In addition to the data, student success stories come from the former students themselves. Frank tells of the History department recently hosting a MU graduate in the History department, who participated in a FIG program during her time at Mizzou.

She came from out of state and the FIG program “was instrumental in helping her feel at home at Mizzou by integrating her in a community of students, faculty and staff who shared the same professional interests,” Frank said.   

Students and parents alike can feel at ease with the transition to college knowing that a new, and often, unfamiliar place will soon feel like home.  

“It’s easy to forget in the rush of move-in day what that moment truly represents.” Frank said. “In a very real way, that day is the culmination of a lifetime of doing homework, rushing to band or volleyball practice, careful discussions about the importance and value of an education, and the fragile work of self-discovery. That day is also a powerful statement on the part of parents and our incoming freshmen. In arriving on our campus our students and their families are telling us that they trust the entirety of the MU community to care for, look out for, and develop those students into the leaders of tomorrow.” 

FIGs play a role in student retention, provide a built-in study group, and also set students up for future success by helping to build professional networks, and train future leaders who serve as peer advisors.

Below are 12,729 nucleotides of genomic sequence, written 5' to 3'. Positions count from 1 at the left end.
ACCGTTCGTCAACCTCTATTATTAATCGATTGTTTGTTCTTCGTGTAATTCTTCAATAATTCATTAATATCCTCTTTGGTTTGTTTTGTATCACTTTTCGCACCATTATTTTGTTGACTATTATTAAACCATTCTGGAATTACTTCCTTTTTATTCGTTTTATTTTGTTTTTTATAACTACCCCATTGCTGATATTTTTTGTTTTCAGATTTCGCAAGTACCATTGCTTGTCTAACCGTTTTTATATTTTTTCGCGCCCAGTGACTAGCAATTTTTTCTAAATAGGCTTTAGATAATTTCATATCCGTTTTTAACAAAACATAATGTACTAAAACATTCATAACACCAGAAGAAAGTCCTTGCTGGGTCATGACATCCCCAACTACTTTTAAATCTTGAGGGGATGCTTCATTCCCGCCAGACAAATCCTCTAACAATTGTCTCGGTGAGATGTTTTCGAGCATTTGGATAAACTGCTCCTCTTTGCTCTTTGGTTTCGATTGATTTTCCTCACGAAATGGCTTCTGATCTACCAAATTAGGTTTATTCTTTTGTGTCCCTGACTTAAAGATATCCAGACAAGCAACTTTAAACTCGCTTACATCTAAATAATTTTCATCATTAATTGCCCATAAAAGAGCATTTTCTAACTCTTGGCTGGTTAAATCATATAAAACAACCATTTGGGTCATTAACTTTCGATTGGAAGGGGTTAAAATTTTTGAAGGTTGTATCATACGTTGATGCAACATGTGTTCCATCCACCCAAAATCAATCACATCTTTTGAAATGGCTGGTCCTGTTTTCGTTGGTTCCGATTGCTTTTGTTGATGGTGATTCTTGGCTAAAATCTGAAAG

The current themes of the FIGs are listed on the Academic Success Programs webpage.  

Megan Silvey

Megan Silvey, Director of Student Communications  

Summer Welcome and Welcome Week messages for new students are going to look a little bit different this year, thanks to improvements being made by many people already working behind the scenes.  

 Megan Silvey and her team in Student Communications are one part of a larger group involved in helping to unify the messages new Tigers will be receiving. 

“The updates for Summer Welcome 2023 are born from a collaboration between New Student Programs and Student Communications (Enrollment Management Communications, Student Affairs, Office of the Vice Provost for Undergraduate Studies) to really maximize the time we have students and families here on our campus to build a sense of engagement – connection to the people and the places that make Mizzou unique and our students successful,” Silvey said. “All the same content we’ve traditionally delivered to new Tigers is still accounted for – we just took a fresh, strategic look at what needs to be delivered when we have them here, and what can be delivered in other ways, or at other times.”